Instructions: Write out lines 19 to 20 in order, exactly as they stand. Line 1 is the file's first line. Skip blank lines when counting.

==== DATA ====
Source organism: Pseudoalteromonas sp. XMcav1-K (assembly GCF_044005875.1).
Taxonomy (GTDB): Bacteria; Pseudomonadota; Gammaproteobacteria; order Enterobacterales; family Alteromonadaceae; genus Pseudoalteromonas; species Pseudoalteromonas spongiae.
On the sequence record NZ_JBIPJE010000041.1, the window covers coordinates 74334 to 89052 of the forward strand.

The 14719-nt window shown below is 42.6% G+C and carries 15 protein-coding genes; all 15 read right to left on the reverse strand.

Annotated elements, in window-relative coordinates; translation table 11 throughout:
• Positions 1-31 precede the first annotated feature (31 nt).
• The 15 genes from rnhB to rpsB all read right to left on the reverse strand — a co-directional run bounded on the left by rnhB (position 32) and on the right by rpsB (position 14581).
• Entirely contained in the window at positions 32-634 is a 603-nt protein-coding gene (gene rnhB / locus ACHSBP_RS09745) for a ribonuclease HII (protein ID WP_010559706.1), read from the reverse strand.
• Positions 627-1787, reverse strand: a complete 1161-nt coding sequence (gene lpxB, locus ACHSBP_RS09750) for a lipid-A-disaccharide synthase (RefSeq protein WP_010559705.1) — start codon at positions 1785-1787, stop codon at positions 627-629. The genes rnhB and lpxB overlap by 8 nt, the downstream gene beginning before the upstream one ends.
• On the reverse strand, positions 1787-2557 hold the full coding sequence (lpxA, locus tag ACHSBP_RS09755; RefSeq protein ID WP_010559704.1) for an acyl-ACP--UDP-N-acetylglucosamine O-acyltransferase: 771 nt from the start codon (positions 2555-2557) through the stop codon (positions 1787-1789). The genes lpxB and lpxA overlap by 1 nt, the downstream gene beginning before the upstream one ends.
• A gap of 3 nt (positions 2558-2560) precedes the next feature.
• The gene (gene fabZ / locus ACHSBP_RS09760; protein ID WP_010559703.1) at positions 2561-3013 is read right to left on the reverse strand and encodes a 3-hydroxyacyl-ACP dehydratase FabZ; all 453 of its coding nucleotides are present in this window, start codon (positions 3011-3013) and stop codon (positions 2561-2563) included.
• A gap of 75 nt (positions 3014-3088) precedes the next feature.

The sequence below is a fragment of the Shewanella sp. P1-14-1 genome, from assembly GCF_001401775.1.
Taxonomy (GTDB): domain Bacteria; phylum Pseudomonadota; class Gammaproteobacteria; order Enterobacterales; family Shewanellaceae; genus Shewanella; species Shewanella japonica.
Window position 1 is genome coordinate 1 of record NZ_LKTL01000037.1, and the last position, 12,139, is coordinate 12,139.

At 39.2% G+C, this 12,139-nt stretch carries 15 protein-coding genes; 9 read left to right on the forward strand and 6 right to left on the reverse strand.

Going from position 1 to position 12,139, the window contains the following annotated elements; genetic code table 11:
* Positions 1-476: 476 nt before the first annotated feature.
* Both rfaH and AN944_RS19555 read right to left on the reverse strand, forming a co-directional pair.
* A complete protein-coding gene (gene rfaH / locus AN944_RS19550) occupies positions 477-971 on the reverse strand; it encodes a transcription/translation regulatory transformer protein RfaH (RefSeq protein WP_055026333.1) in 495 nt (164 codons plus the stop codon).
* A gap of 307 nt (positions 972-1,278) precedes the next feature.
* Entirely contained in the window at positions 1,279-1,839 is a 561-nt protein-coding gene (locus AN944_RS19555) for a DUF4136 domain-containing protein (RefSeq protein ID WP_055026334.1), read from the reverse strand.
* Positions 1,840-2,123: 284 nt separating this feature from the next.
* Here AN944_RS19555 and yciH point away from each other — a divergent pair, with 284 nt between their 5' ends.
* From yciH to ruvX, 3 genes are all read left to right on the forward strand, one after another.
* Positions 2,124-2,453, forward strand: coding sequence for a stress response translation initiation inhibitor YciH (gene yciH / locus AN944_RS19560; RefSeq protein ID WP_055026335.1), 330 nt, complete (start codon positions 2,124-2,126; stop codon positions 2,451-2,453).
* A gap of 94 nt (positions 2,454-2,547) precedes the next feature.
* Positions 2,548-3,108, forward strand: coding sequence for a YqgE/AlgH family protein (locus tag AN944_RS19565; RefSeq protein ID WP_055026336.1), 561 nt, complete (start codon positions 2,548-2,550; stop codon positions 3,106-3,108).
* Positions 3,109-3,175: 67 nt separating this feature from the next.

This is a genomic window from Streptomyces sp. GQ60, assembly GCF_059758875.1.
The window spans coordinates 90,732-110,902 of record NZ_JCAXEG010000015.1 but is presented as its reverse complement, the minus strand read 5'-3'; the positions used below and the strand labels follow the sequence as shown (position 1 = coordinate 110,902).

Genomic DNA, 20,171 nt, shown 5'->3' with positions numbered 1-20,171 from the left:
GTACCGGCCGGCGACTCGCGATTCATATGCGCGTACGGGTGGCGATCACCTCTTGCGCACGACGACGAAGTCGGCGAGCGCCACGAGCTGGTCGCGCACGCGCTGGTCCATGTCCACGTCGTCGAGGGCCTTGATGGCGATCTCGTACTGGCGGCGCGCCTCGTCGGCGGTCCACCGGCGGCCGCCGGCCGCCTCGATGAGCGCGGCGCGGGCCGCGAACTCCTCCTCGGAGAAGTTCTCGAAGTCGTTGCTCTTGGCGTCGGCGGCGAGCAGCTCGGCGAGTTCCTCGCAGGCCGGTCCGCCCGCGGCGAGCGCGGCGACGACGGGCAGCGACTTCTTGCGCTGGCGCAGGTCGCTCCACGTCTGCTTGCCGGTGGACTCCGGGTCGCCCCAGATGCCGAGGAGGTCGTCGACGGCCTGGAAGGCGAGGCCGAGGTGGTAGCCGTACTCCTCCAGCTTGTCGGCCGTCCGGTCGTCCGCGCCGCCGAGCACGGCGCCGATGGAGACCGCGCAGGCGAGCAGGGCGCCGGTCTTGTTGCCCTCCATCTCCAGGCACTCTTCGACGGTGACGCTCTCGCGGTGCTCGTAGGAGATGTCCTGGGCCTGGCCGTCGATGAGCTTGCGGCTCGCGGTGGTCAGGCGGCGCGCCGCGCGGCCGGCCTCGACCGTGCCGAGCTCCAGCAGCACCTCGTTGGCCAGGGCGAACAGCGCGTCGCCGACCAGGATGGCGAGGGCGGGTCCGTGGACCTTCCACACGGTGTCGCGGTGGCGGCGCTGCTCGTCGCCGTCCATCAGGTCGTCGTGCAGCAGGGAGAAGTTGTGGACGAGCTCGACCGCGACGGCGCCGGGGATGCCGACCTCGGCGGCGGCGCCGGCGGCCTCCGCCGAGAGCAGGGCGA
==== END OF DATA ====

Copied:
* Positions 1-476: 476 nt before the first annotated feature.
* Both rfaH and AN944_RS19555 read right to left on the reverse strand, forming a co-directional pair.